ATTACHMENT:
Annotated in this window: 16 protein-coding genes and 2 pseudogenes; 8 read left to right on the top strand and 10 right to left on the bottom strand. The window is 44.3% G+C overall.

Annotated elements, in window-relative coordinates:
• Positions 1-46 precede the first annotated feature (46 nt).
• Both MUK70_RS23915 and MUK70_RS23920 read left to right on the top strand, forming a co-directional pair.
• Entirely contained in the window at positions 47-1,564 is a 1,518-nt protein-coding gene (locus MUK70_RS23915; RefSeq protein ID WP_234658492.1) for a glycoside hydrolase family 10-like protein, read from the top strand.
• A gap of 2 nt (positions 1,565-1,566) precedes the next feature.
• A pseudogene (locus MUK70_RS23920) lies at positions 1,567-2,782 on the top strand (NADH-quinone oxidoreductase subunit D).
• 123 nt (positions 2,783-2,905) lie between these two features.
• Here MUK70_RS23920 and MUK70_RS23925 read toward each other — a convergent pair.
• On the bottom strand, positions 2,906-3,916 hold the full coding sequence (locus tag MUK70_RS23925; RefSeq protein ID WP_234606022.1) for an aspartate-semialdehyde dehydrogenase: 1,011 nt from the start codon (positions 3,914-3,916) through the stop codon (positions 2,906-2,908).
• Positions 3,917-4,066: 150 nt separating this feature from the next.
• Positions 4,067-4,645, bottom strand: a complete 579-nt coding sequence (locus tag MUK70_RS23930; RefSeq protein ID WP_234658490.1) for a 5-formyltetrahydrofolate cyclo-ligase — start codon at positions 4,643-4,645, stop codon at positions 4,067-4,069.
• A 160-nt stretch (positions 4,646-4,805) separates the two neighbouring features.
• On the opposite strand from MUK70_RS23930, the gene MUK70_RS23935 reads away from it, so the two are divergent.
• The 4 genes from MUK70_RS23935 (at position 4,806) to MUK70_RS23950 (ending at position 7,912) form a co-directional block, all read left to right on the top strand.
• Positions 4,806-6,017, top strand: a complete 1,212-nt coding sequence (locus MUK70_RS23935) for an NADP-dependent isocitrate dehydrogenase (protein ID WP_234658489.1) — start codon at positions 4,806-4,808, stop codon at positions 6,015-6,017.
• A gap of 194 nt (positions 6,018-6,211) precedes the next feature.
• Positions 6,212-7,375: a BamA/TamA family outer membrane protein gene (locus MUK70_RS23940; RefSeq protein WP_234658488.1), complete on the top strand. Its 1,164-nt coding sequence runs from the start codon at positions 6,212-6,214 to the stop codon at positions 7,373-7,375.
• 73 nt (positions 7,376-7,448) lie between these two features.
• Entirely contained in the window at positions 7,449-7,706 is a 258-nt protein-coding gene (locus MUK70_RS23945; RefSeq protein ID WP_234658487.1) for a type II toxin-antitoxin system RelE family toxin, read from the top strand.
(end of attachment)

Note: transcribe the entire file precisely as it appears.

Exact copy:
Annotated in this window: 16 protein-coding genes and 2 pseudogenes; 8 read left to right on the top strand and 10 right to left on the bottom strand. The window is 44.3% G+C overall.

Annotated elements, in window-relative coordinates:
• Positions 1-46 precede the first annotated feature (46 nt).
• Both MUK70_RS23915 and MUK70_RS23920 read left to right on the top strand, forming a co-directional pair.
• Entirely contained in the window at positions 47-1,564 is a 1,518-nt protein-coding gene (locus MUK70_RS23915; RefSeq protein ID WP_234658492.1) for a glycoside hydrolase family 10-like protein, read from the top strand.
• A gap of 2 nt (positions 1,565-1,566) precedes the next feature.
• A pseudogene (locus MUK70_RS23920) lies at positions 1,567-2,782 on the top strand (NADH-quinone oxidoreductase subunit D).
• 123 nt (positions 2,783-2,905) lie between these two features.
• Here MUK70_RS23920 and MUK70_RS23925 read toward each other — a convergent pair.
• On the bottom strand, positions 2,906-3,916 hold the full coding sequence (locus tag MUK70_RS23925; RefSeq protein ID WP_234606022.1) for an aspartate-semialdehyde dehydrogenase: 1,011 nt from the start codon (positions 3,914-3,916) through the stop codon (positions 2,906-2,908).
• Positions 3,917-4,066: 150 nt separating this feature from the next.
• Positions 4,067-4,645, bottom strand: a complete 579-nt coding sequence (locus tag MUK70_RS23930; RefSeq protein ID WP_234658490.1) for a 5-formyltetrahydrofolate cyclo-ligase — start codon at positions 4,643-4,645, stop codon at positions 4,067-4,069.
• A 160-nt stretch (positions 4,646-4,805) separates the two neighbouring features.
• On the opposite strand from MUK70_RS23930, the gene MUK70_RS23935 reads away from it, so the two are divergent.
• The 4 genes from MUK70_RS23935 (at position 4,806) to MUK70_RS23950 (ending at position 7,912) form a co-directional block, all read left to right on the top strand.
• Positions 4,806-6,017, top strand: a complete 1,212-nt coding sequence (locus MUK70_RS23935) for an NADP-dependent isocitrate dehydrogenase (protein ID WP_234658489.1) — start codon at positions 4,806-4,808, stop codon at positions 6,015-6,017.
• A gap of 194 nt (positions 6,018-6,211) precedes the next feature.
• Positions 6,212-7,375: a BamA/TamA family outer membrane protein gene (locus MUK70_RS23940; RefSeq protein WP_234658488.1), complete on the top strand. Its 1,164-nt coding sequence runs from the start codon at positions 6,212-6,214 to the stop codon at positions 7,373-7,375.
• 73 nt (positions 7,376-7,448) lie between these two features.
• Entirely contained in the window at positions 7,449-7,706 is a 258-nt protein-coding gene (locus MUK70_RS23945; RefSeq protein ID WP_234658487.1) for a type II toxin-antitoxin system RelE family toxin, read from the top strand.